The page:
The advance is the result of investigative work done at the National Institute of Standards and Technology's Center for Neutron Research (NCNR), and at the National High Magnetic Field Laboratory (NHMFL) at Florida State University (FSU).
Stray magnetic fields suppress superconductivity, the resistance-free passage of electric current. But the object of the team's scrutiny—a uranium-ruthenium-silicon compound (URu2Si2)—somehow accommodates the normal adversity between magnetism and superconductivity. At 17.5 degrees above absolute zero, once-nomadic electrons that had roamed freely about the compound's lattice-like atomic structure—and generated their own magnetic fields—behave in a more orderly and cooperative fashion. This coherence sets the stage for superconductivity.
URu2Si2 belongs to a class of materials called heavy fermions, known to be reluctant superconductors. This is because current-carrying electrons in the intermetallic material interact with surrounding particles and truly gain from the experience. The association adds mass—making the electrons behave as though they were a few hundred times more massive than "normal." The heavy electrons once were thought to make superconductivity impossible.
However, numerous heavy fermion superconductors now are known, and URu2Si2 ranks among the most curious of the lot.
Unexplained was how a "hidden order" suddenly arose in the wake of the magnetic instabilities caused by the roving electrons, each one spinning and producing its own miniature magnetic field. With neutron probes, researchers managed to track electron movements and determined that the wandering particles work out an unexpected accommodation in the spacing of their energy levels.
Computer model predicts how fracturing metallic glass releases energy at the atomic level
20.07.2018 | American Institute of Physics
What happens when we heat the atomic lattice of a magnet all of a sudden?
18.07.2018 | Forschungsverbund Berlin
A new manufacturing technique uses a process similar to newspaper printing to form smoother and more flexible metals for making ultrafast electronic devices.
The low-cost process, developed by Purdue University researchers, combines tools already used in industry for manufacturing metals on a large scale, but uses...
For the first time ever, scientists have determined the cosmic origin of highest-energy neutrinos. A research group led by IceCube scientist Elisa Resconi, spokesperson of the Collaborative Research Center SFB1258 at the Technical University of Munich (TUM), provides an important piece of evidence that the particles detected by the IceCube neutrino telescope at the South Pole originate from a galaxy four billion light-years away from Earth.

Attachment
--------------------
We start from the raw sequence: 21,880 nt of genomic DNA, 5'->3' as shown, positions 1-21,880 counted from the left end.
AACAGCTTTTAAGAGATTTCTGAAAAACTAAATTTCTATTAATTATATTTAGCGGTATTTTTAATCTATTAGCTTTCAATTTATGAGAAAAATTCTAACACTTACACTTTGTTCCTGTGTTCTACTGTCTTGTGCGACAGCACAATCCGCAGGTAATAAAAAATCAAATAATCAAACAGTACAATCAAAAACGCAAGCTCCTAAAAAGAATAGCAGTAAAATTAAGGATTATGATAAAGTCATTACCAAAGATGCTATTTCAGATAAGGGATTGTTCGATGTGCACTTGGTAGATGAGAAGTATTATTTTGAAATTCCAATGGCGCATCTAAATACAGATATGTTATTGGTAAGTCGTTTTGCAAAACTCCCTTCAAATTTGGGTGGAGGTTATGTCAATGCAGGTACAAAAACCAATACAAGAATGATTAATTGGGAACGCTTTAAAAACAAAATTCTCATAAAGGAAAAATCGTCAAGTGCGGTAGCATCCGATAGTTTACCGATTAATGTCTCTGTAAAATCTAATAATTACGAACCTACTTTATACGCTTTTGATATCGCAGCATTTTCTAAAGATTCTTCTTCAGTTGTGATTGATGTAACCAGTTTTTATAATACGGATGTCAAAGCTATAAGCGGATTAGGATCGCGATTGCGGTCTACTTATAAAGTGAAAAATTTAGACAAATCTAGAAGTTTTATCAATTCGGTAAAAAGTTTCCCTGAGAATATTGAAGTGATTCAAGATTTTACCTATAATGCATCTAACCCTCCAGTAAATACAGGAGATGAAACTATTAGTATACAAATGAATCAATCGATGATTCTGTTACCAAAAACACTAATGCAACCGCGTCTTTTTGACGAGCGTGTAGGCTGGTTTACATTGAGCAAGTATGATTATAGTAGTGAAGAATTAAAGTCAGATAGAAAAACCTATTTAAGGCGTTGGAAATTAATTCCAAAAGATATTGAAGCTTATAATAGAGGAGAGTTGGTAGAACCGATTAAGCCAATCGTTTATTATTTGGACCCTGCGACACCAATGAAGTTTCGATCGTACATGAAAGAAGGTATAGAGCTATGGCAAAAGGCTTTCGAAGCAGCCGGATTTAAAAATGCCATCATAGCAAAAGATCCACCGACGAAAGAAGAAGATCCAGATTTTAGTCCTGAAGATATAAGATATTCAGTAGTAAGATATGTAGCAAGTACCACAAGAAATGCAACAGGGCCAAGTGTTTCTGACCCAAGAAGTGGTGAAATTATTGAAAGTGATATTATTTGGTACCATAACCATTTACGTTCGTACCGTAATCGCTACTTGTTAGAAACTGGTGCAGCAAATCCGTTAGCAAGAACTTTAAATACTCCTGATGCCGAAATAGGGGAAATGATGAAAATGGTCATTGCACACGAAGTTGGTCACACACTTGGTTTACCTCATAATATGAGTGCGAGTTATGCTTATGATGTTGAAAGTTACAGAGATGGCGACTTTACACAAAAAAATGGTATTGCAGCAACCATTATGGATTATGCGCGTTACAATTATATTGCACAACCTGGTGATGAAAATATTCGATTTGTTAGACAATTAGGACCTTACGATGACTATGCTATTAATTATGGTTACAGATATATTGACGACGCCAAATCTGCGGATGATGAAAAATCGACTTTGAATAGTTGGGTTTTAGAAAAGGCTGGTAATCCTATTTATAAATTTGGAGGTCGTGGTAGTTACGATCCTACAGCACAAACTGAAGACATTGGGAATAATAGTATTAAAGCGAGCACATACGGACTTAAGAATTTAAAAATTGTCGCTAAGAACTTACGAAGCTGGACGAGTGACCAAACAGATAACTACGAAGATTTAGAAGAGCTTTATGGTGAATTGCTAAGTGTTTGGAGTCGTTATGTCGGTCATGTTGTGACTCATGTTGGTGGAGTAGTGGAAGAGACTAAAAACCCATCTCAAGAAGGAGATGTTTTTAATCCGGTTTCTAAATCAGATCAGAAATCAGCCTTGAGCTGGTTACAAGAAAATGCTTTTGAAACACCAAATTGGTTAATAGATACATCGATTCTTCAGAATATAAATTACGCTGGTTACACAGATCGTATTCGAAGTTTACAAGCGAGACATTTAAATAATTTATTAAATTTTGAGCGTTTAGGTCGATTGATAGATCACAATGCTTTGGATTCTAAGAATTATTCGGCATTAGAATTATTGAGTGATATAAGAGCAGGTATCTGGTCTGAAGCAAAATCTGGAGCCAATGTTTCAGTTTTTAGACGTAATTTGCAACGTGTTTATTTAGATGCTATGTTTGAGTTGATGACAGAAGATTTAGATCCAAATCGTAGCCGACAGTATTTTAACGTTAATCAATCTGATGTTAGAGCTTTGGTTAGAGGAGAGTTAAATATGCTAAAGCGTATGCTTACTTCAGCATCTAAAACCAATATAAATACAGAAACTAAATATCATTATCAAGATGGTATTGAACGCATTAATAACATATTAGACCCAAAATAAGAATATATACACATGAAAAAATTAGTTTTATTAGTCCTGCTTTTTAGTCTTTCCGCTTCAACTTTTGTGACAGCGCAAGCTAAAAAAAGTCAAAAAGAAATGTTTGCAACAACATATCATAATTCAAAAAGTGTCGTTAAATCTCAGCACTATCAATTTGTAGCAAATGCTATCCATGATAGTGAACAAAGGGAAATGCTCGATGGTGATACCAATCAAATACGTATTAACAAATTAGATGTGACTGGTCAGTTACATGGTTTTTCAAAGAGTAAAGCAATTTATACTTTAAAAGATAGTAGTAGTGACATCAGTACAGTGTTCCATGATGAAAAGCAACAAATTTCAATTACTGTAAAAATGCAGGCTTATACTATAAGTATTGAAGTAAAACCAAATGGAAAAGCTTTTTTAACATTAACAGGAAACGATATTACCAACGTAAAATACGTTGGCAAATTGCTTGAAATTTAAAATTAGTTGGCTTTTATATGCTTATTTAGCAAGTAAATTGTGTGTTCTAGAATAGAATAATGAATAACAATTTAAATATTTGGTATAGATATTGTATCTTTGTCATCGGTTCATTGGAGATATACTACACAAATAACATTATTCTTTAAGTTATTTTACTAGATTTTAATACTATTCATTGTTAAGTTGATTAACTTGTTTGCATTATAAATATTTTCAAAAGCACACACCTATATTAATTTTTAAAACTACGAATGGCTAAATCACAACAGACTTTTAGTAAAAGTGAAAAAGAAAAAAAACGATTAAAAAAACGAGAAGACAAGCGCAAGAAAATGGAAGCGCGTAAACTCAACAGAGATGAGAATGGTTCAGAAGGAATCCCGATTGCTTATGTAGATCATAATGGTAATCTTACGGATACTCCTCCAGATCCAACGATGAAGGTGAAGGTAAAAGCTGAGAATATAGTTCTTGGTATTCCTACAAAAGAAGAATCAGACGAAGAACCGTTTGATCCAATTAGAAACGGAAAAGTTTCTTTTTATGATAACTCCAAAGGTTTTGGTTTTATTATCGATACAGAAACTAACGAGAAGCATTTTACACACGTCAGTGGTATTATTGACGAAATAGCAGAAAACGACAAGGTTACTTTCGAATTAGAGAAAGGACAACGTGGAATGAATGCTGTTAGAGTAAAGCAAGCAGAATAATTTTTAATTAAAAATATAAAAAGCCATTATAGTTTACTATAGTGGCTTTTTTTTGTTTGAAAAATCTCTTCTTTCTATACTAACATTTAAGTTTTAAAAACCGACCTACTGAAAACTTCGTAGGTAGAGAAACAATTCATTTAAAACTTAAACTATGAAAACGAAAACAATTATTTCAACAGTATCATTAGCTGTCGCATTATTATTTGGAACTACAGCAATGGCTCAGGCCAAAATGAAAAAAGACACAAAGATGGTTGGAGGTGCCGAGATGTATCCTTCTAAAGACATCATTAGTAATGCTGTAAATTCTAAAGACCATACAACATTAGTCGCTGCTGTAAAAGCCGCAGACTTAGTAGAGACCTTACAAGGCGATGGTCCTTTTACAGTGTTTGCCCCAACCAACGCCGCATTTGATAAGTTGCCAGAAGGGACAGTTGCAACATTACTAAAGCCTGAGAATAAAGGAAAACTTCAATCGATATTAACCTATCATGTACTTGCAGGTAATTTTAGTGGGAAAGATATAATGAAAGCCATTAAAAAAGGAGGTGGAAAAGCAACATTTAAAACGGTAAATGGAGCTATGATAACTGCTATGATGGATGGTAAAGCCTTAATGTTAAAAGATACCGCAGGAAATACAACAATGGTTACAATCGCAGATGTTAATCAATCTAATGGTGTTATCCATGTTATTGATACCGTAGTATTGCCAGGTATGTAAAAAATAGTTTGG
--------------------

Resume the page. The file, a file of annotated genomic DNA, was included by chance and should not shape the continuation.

To rule out other origins with certainty, the team led by neutrino physicist Elisa Resconi from the Technical University of Munich and multi-wavelength...
For the first time a team of researchers have discovered two different phases of magnetic skyrmions in a single material. Physicists of the Technical Universities of Munich and Dresden and the University of Cologne can now better study and understand the properties of these magnetic structures, which are important for both basic research and applications.
Whirlpools are an everyday experience in a bath tub: When the water is drained a circular vortex is formed. Typically, such whirls are rather stable. Similar...
Physicists working with Roland Wester at the University of Innsbruck have investigated if and how chemical reactions can be influenced by targeted vibrational excitation of the reactants. They were able to demonstrate that excitation with a laser beam does not affect the efficiency of a chemical exchange reaction and that the excited molecular group acts only as a spectator in the reaction.
A frequently used reaction in organic chemistry is nucleophilic substitution. It plays, for example, an important role in in the synthesis of new chemical...
Optical spectroscopy allows investigating the energy structure and dynamic properties of complex quantum systems. Researchers from the University of Würzburg present two new approaches of coherent two-dimensional spectroscopy.
"Put an excitation into the system and observe how it evolves." According to physicist Professor Tobias Brixner, this is the credo of optical spectroscopy....
13.07.2018 | Event News
12.07.2018 | Event News
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20.07.2018 | Power and Electrical Engineering
20.07.2018 | Information Technology
20.07.2018 | Materials Sciences